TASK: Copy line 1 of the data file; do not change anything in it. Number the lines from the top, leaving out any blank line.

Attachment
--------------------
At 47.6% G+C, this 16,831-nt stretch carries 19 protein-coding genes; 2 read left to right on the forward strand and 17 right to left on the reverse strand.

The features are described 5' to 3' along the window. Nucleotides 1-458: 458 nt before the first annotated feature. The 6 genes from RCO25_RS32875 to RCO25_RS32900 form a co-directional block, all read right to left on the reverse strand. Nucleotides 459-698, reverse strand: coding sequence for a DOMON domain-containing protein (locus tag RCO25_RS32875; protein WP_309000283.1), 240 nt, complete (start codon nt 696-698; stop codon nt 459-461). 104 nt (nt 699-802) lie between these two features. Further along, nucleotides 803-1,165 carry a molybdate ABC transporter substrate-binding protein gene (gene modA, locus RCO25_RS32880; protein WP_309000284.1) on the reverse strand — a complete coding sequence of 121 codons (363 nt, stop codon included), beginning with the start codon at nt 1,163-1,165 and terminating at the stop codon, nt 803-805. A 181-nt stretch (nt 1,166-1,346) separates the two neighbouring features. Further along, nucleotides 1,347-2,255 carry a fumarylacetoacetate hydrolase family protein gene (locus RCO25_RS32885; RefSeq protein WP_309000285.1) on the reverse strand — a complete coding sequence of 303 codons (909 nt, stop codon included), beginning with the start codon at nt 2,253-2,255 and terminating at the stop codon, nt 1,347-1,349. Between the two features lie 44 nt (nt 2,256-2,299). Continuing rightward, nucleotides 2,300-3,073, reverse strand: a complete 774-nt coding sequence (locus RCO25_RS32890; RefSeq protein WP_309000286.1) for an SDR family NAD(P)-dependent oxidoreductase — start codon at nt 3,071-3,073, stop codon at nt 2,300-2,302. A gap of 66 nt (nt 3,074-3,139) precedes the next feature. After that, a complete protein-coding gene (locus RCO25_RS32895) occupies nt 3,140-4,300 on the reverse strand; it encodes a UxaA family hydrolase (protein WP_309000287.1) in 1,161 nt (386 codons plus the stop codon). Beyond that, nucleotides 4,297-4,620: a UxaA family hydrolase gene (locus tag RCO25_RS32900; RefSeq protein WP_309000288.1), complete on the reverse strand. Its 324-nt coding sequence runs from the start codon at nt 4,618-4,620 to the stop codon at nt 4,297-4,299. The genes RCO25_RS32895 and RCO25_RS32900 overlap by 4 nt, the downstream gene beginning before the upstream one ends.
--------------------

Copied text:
At 47.6% G+C, this 16,831-nt stretch carries 19 protein-coding genes; 2 read left to right on the forward strand and 17 right to left on the reverse strand.